Moving to Sweden – What to Bring
Moving to Sweden – The Swedish Language
Moving to Sweden – Finding a Place to Live
Moving to Sweden – The Metric System and You
Moving to Sweden – Getting from the Airport to Stockholm City
Moving to Sweden – The Weather
Moving to Sweden – Swedish Citizenship Test
Moving to Sweden – Public Holidays
Moving to Sweden – Finding a Job
Moving to Sweden – Culture Shock: It's the Little Things
Moving to Sweden – Making Friends
Moving to Sweden – Cost of Living
Moving to Sweden – The Laundry Room
Moving to Sweden – Marijuana
Moving to Sweden – Most Common Jobs and Salaries
Now that you’re here it’s time to get a cell phone.
I recently was speaking to a couple of people, one of whom had just arrived in Sweden and after four days was without a cell phone, and one of whom had lived here for quite a while. The honorary Swede (because I’m just not sure of the status of his Swedish citizenship) joked that you couldn’t get in anywhere in Sweden without a cell phone. And it’s true. Kind of.
Obviously, no one is frisking you at the door, but not having a cell phone in Sweden is tantamount to kicking baby seals. You just don’t do it. Along with Finland, Sweden is one of the most well connected countries when it comes to mobile technology. They do good work. I’m not sure what it is but the Nordic countries tend to be at the forefront of mobile technology. You can basically be anywhere in the country and get decent connection. Except for the tunnel through Stockholm Södra. Damn that tunnel.
Anyway, with that in mind, it’s a good idea to get a cell phone when you get to the country. It makes things a lot easier when you start making friends, start searching for a job, or start looking for a place to live. The following will give you an idea as to what kind of choices you will face. In the end though, only you can prevent forest fires. And choose your own cell phone.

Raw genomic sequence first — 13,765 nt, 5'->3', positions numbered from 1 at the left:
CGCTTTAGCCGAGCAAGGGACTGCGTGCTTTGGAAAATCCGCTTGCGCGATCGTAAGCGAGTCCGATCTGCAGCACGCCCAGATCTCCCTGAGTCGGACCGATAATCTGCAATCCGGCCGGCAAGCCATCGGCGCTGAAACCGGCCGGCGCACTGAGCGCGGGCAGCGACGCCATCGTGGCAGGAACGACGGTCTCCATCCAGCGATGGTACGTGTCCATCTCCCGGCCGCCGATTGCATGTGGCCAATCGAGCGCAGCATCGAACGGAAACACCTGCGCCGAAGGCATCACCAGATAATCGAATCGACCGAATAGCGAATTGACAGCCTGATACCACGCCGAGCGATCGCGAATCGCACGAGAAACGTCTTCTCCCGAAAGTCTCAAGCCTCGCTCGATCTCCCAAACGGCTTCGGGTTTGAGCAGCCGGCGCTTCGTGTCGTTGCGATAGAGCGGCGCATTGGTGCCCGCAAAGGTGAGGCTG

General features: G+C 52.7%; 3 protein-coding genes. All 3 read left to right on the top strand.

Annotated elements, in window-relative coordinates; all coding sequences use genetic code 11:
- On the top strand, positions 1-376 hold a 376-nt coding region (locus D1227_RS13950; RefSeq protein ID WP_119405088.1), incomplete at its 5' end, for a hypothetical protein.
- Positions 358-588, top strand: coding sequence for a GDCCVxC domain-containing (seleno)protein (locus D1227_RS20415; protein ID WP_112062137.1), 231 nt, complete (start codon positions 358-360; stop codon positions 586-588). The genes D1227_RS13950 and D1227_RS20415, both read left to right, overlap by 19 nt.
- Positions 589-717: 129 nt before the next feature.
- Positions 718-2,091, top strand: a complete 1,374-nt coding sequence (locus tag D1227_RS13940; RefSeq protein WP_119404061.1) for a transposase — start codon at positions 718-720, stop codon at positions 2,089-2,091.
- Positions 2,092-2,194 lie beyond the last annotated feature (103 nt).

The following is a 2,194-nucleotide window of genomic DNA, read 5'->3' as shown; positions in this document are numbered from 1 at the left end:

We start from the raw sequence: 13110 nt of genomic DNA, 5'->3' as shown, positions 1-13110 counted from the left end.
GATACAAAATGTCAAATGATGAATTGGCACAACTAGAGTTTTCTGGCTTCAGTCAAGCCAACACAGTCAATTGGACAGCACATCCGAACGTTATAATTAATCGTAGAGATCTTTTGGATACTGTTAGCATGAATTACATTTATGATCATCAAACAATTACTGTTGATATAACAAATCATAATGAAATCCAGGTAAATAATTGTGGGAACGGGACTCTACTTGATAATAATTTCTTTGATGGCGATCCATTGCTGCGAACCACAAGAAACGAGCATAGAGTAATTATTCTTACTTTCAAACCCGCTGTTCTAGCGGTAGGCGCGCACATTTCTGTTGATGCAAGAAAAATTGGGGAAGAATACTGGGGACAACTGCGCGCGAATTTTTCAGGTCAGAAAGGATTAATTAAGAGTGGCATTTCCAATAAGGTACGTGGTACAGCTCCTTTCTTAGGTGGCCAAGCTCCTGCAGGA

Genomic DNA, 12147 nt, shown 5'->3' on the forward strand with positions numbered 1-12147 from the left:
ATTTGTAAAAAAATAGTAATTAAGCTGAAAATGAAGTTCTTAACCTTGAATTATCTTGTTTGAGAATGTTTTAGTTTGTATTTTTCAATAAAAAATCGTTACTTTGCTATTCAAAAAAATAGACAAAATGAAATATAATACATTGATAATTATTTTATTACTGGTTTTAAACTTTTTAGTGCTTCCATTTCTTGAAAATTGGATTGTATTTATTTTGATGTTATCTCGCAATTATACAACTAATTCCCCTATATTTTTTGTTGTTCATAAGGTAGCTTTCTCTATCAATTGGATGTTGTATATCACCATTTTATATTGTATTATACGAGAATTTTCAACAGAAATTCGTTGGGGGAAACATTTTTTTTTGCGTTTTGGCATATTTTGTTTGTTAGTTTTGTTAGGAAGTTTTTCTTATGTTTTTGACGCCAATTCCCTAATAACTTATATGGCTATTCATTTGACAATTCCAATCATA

|Look at how old that phone is. |
2008 was a long time ago.
Plenty of thought can be put into this. But it depends on how much calling you plan on doing, how much texting you plan on doing, what kind of options you want, and all that extra stuff. The contracts are usually for 12, 18, or 24 months. The pay-as-you-go cards, (which have a name in English that I can’t think of for the life of me) come in various levels but the most common is 100 or 200 SEK. Various plans and cards have different advantages so you need to put a little bit of thought into this. Or, maybe you’re like me and have a deep seated disdain for cell phones and didn’t get one until after freshman year of college. Then you can avoid some thought and keep it simple.